The great majority of LDS parents of gay children that I know want their gay children to have stable, committed relationships that will result in a greater likelihood of physical and emotional health and well-being—just as they do for their straight children. And those kinds of relationships are more likely to come from legal marriage. As LDS parents, we have taught our children from their earliest years the importance of finding a worthy husband or wife who will love and cherish them, and that the greatest joys in life come from a fulfilling marriage and family life. Should it surprise us that our gay children have internalized those teachings, seen the good examples of their parents, and desire what we have?
In sum, setting aside all religious implications for the moment, if we accept the two basic premises previously introduced, that (1) being gay is not a choice, and (2) gay people have the same capacity as straight people to enter into committed, loving relationships, we must ask ourselves how a love-based, committed same-sex relationship is any different or less moral than a love-based, committed heterosexual relationship. To go a step further, we should be willing to ask ourselves whether it is moral to deny gay people the right and opportunity to experience what almost every human being desires in terms of romantic love, physical and emotional connection, and lifelong companionship with someone they are naturally attracted to. Surely, any heterosexual can appreciate the way Berta Marquez describes the joy of her marriage:
Tonight, in the evening, after the gloaming I went to the shore to ride the waves. The sea was expansive and endless. As I went deeper and the water surrounded me I thought about how much I wanted to remember and feel the vastness of the universe, of this moment. I was grateful for the beauty of it. I had to stop in the waves to try to absorb what was around me, in the water, in the evening sky.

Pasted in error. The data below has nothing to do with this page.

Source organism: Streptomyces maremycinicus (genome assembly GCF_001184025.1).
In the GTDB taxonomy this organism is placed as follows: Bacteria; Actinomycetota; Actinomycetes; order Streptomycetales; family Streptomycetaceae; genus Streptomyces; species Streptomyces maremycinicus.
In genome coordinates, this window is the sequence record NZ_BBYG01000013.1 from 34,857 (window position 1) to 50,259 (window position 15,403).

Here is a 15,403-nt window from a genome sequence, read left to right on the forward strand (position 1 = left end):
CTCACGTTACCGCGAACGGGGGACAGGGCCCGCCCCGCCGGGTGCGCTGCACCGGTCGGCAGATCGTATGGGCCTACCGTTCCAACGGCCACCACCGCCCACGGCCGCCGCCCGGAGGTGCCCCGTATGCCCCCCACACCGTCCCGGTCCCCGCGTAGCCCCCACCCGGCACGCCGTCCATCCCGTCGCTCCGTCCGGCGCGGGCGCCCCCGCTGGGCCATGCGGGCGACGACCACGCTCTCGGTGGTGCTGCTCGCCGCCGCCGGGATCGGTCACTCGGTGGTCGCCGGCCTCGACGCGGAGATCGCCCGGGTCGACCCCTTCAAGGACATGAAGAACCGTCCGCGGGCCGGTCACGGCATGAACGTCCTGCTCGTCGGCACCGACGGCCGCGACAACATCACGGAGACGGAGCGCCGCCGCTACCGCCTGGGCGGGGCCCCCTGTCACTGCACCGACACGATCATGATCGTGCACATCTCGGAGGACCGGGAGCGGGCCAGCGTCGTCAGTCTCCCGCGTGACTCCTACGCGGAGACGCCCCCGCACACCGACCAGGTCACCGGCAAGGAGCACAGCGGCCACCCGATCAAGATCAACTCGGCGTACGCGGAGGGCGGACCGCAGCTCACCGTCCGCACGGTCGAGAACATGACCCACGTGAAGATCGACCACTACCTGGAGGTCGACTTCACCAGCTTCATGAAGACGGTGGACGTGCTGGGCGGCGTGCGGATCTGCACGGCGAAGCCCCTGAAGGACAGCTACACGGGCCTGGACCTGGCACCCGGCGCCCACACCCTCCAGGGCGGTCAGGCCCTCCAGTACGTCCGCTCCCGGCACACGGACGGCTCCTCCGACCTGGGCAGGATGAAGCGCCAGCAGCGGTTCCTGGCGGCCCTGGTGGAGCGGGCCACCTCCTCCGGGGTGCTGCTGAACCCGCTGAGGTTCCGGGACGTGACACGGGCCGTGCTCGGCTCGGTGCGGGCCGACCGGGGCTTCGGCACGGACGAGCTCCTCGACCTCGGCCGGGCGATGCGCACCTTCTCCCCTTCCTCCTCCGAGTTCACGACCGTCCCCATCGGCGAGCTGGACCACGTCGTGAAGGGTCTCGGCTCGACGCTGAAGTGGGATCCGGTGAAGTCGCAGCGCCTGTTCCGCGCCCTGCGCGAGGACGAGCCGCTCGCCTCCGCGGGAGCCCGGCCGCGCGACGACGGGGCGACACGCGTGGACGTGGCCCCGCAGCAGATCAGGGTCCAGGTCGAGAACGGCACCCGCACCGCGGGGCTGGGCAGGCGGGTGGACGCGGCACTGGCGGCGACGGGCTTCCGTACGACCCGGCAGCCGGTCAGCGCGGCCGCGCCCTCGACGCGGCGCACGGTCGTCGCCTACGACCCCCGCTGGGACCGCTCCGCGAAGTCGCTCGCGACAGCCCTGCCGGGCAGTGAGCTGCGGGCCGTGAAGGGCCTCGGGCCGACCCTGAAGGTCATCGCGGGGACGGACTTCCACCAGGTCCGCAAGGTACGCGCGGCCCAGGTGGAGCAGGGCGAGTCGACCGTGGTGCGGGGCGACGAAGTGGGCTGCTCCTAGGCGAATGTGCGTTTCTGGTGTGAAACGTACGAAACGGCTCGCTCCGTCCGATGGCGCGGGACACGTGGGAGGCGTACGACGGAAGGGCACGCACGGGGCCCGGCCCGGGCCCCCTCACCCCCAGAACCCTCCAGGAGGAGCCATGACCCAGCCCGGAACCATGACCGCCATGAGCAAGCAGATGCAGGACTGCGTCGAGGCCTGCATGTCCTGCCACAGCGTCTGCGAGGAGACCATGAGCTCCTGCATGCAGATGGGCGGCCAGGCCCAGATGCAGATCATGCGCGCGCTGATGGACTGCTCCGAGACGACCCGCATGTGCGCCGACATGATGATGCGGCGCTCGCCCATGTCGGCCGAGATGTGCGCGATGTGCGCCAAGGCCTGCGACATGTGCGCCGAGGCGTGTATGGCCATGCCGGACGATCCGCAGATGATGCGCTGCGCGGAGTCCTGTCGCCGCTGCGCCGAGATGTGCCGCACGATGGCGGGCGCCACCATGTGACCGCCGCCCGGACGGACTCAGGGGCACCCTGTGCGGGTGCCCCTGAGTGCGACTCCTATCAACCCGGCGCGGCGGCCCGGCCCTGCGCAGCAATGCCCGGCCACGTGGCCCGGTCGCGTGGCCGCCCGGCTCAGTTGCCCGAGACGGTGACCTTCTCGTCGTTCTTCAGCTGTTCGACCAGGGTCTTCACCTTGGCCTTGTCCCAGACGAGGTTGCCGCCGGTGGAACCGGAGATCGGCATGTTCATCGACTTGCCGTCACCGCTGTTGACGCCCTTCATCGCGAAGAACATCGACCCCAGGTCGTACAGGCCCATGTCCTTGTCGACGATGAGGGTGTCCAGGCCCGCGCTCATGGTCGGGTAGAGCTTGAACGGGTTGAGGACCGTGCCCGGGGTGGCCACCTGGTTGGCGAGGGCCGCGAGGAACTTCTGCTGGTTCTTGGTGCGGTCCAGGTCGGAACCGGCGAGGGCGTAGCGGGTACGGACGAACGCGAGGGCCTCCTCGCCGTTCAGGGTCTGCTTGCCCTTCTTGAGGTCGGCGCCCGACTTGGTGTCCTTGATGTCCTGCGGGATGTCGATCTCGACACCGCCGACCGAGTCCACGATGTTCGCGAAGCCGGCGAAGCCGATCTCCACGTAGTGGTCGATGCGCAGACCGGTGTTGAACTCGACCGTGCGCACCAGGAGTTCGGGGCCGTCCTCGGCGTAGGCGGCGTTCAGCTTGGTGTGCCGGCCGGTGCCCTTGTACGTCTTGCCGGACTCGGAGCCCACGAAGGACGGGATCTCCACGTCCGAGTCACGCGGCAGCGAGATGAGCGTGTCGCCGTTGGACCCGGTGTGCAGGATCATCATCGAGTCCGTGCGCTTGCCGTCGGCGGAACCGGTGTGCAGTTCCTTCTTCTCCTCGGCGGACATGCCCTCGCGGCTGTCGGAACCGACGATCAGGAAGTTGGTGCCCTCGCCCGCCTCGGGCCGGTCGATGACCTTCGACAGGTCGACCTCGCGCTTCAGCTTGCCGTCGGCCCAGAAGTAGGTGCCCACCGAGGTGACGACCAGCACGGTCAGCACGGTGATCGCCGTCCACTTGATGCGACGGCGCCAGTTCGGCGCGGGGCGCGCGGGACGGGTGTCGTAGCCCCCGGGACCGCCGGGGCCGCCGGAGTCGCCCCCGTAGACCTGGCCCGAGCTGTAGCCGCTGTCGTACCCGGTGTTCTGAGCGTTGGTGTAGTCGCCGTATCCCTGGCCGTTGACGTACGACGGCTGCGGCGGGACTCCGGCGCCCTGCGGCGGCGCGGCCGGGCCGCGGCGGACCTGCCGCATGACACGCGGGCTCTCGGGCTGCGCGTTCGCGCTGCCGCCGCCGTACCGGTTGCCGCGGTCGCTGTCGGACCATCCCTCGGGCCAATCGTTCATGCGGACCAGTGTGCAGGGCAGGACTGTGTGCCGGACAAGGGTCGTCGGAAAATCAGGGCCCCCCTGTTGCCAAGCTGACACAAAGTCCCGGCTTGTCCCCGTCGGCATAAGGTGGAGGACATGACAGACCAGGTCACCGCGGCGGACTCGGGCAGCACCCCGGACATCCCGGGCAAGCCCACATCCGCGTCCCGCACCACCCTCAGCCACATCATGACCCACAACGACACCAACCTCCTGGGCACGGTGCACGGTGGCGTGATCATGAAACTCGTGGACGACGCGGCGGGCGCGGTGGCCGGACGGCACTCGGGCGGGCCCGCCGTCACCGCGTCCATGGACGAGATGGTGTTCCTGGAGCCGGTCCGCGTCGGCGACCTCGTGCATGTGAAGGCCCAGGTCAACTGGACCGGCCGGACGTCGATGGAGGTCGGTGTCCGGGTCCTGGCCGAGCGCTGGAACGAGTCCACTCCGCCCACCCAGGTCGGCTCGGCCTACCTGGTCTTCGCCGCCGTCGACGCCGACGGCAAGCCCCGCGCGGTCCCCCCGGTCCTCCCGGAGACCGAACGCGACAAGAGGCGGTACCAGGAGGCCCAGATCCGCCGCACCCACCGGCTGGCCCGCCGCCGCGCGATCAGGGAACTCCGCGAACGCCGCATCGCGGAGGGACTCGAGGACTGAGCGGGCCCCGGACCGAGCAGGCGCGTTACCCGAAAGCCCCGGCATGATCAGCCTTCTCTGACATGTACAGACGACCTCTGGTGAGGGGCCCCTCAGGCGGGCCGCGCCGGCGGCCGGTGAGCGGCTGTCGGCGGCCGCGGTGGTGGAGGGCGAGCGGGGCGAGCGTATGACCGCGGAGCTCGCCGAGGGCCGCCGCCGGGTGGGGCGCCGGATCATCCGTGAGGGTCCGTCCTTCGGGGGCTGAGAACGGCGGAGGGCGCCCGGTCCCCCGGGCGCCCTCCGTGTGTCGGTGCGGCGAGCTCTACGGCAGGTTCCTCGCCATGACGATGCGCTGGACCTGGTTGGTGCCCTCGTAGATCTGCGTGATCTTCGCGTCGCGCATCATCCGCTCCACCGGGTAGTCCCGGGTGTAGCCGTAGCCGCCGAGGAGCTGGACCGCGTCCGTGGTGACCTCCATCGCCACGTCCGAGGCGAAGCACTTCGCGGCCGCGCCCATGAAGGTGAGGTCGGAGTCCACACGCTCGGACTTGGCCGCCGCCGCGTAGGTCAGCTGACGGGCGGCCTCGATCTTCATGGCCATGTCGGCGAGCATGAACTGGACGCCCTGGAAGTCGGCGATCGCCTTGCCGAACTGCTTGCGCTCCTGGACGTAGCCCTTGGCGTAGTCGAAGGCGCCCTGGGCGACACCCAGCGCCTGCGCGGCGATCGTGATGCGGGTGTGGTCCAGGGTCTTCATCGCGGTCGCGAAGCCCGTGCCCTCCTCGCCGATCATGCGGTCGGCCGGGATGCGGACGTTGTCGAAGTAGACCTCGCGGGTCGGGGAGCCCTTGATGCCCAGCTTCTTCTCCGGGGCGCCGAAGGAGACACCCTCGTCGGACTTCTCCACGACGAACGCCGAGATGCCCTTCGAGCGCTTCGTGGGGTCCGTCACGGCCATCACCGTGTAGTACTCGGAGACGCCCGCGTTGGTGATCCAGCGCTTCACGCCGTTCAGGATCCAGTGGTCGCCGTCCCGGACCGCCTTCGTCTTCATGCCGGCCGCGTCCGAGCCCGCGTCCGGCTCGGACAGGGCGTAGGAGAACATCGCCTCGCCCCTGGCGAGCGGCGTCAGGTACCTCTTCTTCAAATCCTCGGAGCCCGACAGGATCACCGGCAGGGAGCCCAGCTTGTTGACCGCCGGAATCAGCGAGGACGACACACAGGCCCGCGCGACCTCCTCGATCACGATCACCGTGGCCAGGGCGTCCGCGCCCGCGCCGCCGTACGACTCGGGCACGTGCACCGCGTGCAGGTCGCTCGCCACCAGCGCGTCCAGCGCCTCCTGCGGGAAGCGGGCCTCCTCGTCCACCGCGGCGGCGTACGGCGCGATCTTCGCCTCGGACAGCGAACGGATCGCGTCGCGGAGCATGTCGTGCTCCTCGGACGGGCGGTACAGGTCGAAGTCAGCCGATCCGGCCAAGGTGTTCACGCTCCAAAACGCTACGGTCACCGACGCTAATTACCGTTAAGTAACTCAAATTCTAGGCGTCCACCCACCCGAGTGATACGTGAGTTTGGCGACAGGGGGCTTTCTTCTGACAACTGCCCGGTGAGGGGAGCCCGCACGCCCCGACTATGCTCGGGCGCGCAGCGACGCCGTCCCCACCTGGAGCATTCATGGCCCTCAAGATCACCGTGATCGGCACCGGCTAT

But the thing I want to remember most is how upon exiting the sea, my little board in tow, looking through the crowds for my companion, she had already taken the initiative to walk to where I was, towel outstretched, ready to surround me in warmth and comfort. This is the person I married, my helpmate, my fellow traveler, my wife. Every day I am legitimately awed by her thoughtfulness and kindness. I am grateful for the communion of our partnership.
I invite those who feel ambivalent about LGBT families, our lives and our marriages to reflect on this: the daily ordinary comforts, hopes and joys you cherish beat within our hearts as well. Carefully catalogue the purpose, strengths, hope and life-giving warmth you feel as you lie beside your beloved, as you wash the dishes together, as you discuss the coming days and how you hope to grow old together. Then think about asking another to forego the blessings and privileges you enjoy daily and ask if perhaps it is okay for others, though different from you in ways small or great, might not also deserve access to the same life affirming blessings you derive daily from the companion beside you. I hope you will see why the same things are vital to us, why we too need the emotional, spiritual and companionate love that makes life worth living. I hope you will see with new eyes.
IV. Examination of the Empirical Basis for the Church’s Position
The doctrinal and moral sections of this article primarily use reason and logic to examine the Church’s position on homosexuality and same-sex marriage. This section attempts to examine the Church’s position from an empirical perspective, based on observation or experience rather than theory or pure logic. Jesus advocated this approach in judging whether something was of God when he taught, “by their fruits ye shall know them” (Matthew 7:16–20; see also, Galatians 5:22–23; Moroni 7:14–19). Elder M. Russell Ballard has further stated that, “A church, or any way of life, should be judged by the fruits or results that it generates.” Therefore, if the Church’s position on homosexuality is based on eternal truth and is morally sound, we would expect that living that way would produce “good fruit,” while being in a same-sex relationship would produce “bad fruit.”